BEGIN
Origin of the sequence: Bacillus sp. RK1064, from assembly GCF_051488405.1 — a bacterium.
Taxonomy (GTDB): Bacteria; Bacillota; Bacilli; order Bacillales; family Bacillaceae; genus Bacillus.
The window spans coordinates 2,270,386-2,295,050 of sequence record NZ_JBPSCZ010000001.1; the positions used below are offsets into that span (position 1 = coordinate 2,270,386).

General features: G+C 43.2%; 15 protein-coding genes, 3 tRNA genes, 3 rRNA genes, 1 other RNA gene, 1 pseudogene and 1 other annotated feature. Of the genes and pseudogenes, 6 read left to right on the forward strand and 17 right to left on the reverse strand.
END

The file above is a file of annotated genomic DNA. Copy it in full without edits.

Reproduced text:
Origin of the sequence: Bacillus sp. RK1064, from assembly GCF_051488405.1 — a bacterium.
Taxonomy (GTDB): Bacteria; Bacillota; Bacilli; order Bacillales; family Bacillaceae; genus Bacillus.
The window spans coordinates 2,270,386-2,295,050 of sequence record NZ_JBPSCZ010000001.1; the positions used below are offsets into that span (position 1 = coordinate 2,270,386).

General features: G+C 43.2%; 15 protein-coding genes, 3 tRNA genes, 3 rRNA genes, 1 other RNA gene, 1 pseudogene and 1 other annotated feature. Of the genes and pseudogenes, 6 read left to right on the forward strand and 17 right to left on the reverse strand.